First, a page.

Follow by Email

Welcome

A daily record of what I'm thinking about what I'm reading

To read about movies and TV shows I'm watching, visit my other blog: Elliot's Watching

Sunday, March 15, 2015

A Man and a Woman: Comparing two famous D.H. Lawrence stories

Reading the intro to a collection of D.H. Lawrence stories I was struck by the reference to Kate Millett's criticique from the 1970s in which she called The Woman Who Road Away a male-fantasy pornographic-bondage story - and I agree with that. We can't take DHL to task for being a victim of the gender prejudices and biases of his day, although we need not hold him up, either, as a prophet, sage, and visionary regarding the liberation of women. To understand, let's look for a moment at two his famous late stories, similarly titled and in some ways similarly themed: The Woman Who Road Away (Woman) and The Man Who Loved Islands (Man). In both stories, the protagonist leaves known civilization behind, sets off alone on some kind of mission or journey, rejects all social relations, in fact turns away from marriage and abandons children, and ultimately dies in the quest. Clearly, this is an over-arching Lawrentian theme, as he was contemptuous of much social interaction, particularly in Western cultures, believed in the cult of a powerful individual leader (hate to think of some of the later consequences of that belief), fearless independence, and nearly obsessive travel. But the differences: Woman leaves husband, children, failing silver mine, heads off to find the remote Indian tribes of NW Mexico, and is captured, held in bondage, and sacrificed in a bizarre ritual killing. She continues to think that she is "dead already," and from moment of her arrival in Indian village puts herself at their mercy, without fear, protest, regret, or resistance. Man, however, sets up a little feudal state with him firmly ensconced as "master"; when he begins to run out of money, scales down and moves to a smaller island, with a very few servants, one of whom he begins an affair w/, though he laments that it's all about "will" and not passion or desire; abandons her and child and moves to solitary island where he slowly, by any objective account, goes insane (he's driven mad by the bleating of sheep, and finally starts destroying all evidence of written language), and dies during the cold winter (a really powerful and well-written scene, btw). So Man takes action, makes himself master of his realm, dies in heroic confrontation w/ the elements. By my view, they are both clearly disturbed, selfish, narcissistic, and irresponsible, and, particularly in Man's case, unaware of their privileged place in society and on the planet. But clearly DHL has what today we can see as a gender-biased view of heroism and independence.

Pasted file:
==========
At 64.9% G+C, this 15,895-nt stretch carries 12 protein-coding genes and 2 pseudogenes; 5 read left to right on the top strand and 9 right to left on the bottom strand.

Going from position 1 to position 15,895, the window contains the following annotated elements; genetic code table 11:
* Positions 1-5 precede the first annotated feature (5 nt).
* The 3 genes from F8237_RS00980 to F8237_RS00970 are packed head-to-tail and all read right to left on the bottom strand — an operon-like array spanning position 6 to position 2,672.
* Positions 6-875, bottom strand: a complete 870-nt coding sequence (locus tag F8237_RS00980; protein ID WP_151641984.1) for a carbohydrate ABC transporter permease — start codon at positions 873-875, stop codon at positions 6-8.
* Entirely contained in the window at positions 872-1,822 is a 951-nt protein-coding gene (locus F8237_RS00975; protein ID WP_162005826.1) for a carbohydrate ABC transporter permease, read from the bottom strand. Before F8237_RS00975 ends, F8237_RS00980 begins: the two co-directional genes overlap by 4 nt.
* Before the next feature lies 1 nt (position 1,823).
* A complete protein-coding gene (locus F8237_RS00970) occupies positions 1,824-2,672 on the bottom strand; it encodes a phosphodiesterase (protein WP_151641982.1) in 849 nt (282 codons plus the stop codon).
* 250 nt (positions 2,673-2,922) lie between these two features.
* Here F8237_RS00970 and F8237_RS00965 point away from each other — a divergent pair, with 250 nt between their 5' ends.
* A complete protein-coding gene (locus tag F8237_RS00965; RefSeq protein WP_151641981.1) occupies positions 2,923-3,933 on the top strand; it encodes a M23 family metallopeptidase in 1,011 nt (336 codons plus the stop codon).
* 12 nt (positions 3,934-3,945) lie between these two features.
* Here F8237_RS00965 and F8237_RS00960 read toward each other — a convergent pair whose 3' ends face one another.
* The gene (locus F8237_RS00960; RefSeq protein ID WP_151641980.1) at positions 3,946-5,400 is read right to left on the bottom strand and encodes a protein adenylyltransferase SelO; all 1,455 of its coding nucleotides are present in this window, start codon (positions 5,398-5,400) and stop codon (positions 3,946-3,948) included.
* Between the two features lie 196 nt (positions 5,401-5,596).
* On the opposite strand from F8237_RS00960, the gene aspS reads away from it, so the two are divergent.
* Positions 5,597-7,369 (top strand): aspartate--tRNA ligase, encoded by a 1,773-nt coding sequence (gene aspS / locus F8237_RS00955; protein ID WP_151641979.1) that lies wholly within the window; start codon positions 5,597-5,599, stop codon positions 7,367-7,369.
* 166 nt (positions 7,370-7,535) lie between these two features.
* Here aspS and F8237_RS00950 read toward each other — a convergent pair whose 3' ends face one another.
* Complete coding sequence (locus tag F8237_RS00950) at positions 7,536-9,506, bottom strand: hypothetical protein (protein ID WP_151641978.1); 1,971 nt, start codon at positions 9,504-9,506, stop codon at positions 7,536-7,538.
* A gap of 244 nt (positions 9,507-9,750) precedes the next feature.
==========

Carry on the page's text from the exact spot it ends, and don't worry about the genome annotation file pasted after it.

No comments:

Post a Comment